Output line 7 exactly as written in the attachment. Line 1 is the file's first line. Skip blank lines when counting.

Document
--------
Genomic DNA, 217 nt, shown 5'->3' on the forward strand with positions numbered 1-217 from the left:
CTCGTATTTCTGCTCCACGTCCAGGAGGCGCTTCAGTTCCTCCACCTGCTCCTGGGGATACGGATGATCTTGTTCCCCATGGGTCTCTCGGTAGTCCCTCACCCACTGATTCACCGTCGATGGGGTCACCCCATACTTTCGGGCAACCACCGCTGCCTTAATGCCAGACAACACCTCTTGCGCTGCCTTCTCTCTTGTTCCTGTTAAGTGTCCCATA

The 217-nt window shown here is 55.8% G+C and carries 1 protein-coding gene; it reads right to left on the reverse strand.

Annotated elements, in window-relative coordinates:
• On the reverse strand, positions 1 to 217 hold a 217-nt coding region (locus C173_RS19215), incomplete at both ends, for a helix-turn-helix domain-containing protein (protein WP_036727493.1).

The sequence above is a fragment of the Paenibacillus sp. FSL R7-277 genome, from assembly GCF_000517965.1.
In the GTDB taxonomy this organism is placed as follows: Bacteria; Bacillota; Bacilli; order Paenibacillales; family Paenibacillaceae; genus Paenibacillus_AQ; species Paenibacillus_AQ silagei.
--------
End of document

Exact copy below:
In the GTDB taxonomy this organism is placed as follows: Bacteria; Bacillota; Bacilli; order Paenibacillales; family Paenibacillaceae; genus Paenibacillus_AQ; species Paenibacillus_AQ silagei.